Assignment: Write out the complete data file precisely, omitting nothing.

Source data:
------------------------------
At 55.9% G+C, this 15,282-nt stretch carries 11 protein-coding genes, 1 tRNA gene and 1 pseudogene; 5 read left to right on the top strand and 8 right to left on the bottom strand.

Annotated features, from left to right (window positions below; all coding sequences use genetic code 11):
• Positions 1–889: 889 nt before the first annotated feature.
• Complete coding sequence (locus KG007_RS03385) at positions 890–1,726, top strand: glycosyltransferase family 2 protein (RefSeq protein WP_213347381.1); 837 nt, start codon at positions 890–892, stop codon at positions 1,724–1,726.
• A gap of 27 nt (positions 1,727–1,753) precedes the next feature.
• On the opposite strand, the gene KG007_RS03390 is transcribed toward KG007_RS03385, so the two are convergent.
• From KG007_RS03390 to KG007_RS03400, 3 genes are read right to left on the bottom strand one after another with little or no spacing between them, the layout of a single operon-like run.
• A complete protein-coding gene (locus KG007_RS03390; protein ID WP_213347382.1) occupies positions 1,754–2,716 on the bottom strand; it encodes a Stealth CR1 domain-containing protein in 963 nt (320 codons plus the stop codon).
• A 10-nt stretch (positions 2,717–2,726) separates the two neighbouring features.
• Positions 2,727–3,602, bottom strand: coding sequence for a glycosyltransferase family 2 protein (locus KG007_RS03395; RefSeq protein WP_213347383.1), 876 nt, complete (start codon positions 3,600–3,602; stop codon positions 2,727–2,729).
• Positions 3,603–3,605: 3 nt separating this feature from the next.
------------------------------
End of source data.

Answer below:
At 55.9% G+C, this 15,282-nt stretch carries 11 protein-coding genes, 1 tRNA gene and 1 pseudogene; 5 read left to right on the top strand and 8 right to left on the bottom strand.

Annotated features, from left to right (window positions below; all coding sequences use genetic code 11):
• Positions 1–889: 889 nt before the first annotated feature.
• Complete coding sequence (locus KG007_RS03385) at positions 890–1,726, top strand: glycosyltransferase family 2 protein (RefSeq protein WP_213347381.1); 837 nt, start codon at positions 890–892, stop codon at positions 1,724–1,726.
• A gap of 27 nt (positions 1,727–1,753) precedes the next feature.
• On the opposite strand, the gene KG007_RS03390 is transcribed toward KG007_RS03385, so the two are convergent.
• From KG007_RS03390 to KG007_RS03400, 3 genes are read right to left on the bottom strand one after another with little or no spacing between them, the layout of a single operon-like run.
• A complete protein-coding gene (locus KG007_RS03390; protein ID WP_213347382.1) occupies positions 1,754–2,716 on the bottom strand; it encodes a Stealth CR1 domain-containing protein in 963 nt (320 codons plus the stop codon).
• A 10-nt stretch (positions 2,717–2,726) separates the two neighbouring features.
• Positions 2,727–3,602, bottom strand: coding sequence for a glycosyltransferase family 2 protein (locus KG007_RS03395; RefSeq protein WP_213347383.1), 876 nt, complete (start codon positions 3,600–3,602; stop codon positions 2,727–2,729).
• Positions 3,603–3,605: 3 nt separating this feature from the next.